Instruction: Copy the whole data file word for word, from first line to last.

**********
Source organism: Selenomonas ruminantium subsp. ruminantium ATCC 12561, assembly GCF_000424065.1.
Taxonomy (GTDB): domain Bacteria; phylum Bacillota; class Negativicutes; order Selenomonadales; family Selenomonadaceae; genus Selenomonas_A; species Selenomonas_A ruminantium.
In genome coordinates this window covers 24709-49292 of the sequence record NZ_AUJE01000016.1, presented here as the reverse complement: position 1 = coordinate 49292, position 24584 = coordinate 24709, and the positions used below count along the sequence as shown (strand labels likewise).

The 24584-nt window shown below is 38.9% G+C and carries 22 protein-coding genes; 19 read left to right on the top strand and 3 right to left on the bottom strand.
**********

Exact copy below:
Source organism: Selenomonas ruminantium subsp. ruminantium ATCC 12561, assembly GCF_000424065.1.
Taxonomy (GTDB): domain Bacteria; phylum Bacillota; class Negativicutes; order Selenomonadales; family Selenomonadaceae; genus Selenomonas_A; species Selenomonas_A ruminantium.
In genome coordinates this window covers 24709-49292 of the sequence record NZ_AUJE01000016.1, presented here as the reverse complement: position 1 = coordinate 49292, position 24584 = coordinate 24709, and the positions used below count along the sequence as shown (strand labels likewise).

The 24584-nt window shown below is 38.9% G+C and carries 22 protein-coding genes; 19 read left to right on the top strand and 3 right to left on the bottom strand.